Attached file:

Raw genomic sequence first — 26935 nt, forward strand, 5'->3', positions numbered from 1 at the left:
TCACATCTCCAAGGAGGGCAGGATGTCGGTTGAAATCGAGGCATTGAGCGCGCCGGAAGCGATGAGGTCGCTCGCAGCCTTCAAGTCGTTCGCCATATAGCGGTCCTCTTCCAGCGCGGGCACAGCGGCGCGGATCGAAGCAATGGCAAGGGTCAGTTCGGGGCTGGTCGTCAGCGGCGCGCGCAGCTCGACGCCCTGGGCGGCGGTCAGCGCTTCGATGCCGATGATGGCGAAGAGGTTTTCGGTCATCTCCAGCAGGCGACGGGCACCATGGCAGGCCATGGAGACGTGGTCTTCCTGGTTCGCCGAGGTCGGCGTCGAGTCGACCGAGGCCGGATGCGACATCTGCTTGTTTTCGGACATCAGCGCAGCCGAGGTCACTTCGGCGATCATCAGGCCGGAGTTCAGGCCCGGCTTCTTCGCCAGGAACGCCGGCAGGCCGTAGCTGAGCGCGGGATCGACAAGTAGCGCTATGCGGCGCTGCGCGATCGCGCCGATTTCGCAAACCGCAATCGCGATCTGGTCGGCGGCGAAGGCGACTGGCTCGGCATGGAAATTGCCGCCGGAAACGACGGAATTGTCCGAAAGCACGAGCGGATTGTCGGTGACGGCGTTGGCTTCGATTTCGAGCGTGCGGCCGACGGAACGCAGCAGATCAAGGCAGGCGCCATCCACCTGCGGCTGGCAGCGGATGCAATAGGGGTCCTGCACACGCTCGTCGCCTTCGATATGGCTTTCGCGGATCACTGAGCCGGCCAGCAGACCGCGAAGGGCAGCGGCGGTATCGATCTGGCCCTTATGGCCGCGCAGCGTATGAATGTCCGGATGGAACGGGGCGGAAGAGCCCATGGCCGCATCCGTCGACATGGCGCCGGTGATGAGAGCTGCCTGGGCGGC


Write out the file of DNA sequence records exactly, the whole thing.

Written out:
Raw genomic sequence first — 26935 nt, forward strand, 5'->3', positions numbered from 1 at the left:
TCACATCTCCAAGGAGGGCAGGATGTCGGTTGAAATCGAGGCATTGAGCGCGCCGGAAGCGATGAGGTCGCTCGCAGCCTTCAAGTCGTTCGCCATATAGCGGTCCTCTTCCAGCGCGGGCACAGCGGCGCGGATCGAAGCAATGGCAAGGGTCAGTTCGGGGCTGGTCGTCAGCGGCGCGCGCAGCTCGACGCCCTGGGCGGCGGTCAGCGCTTCGATGCCGATGATGGCGAAGAGGTTTTCGGTCATCTCCAGCAGGCGACGGGCACCATGGCAGGCCATGGAGACGTGGTCTTCCTGGTTCGCCGAGGTCGGCGTCGAGTCGACCGAGGCCGGATGCGACATCTGCTTGTTTTCGGACATCAGCGCAGCCGAGGTCACTTCGGCGATCATCAGGCCGGAGTTCAGGCCCGGCTTCTTCGCCAGGAACGCCGGCAGGCCGTAGCTGAGCGCGGGATCGACAAGTAGCGCTATGCGGCGCTGCGCGATCGCGCCGATTTCGCAAACCGCAATCGCGATCTGGTCGGCGGCGAAGGCGACTGGCTCGGCATGGAAATTGCCGCCGGAAACGACGGAATTGTCCGAAAGCACGAGCGGATTGTCGGTGACGGCGTTGGCTTCGATTTCGAGCGTGCGGCCGACGGAACGCAGCAGATCAAGGCAGGCGCCATCCACCTGCGGCTGGCAGCGGATGCAATAGGGGTCCTGCACACGCTCGTCGCCTTCGATATGGCTTTCGCGGATCACTGAGCCGGCCAGCAGACCGCGAAGGGCAGCGGCGGTATCGATCTGGCCCTTATGGCCGCGCAGCGTATGAATGTCCGGATGGAACGGGGCGGAAGAGCCCATGGCCGCATCCGTCGACATGGCGCCGGTGATGAGAGCTGCCTGGGCGGC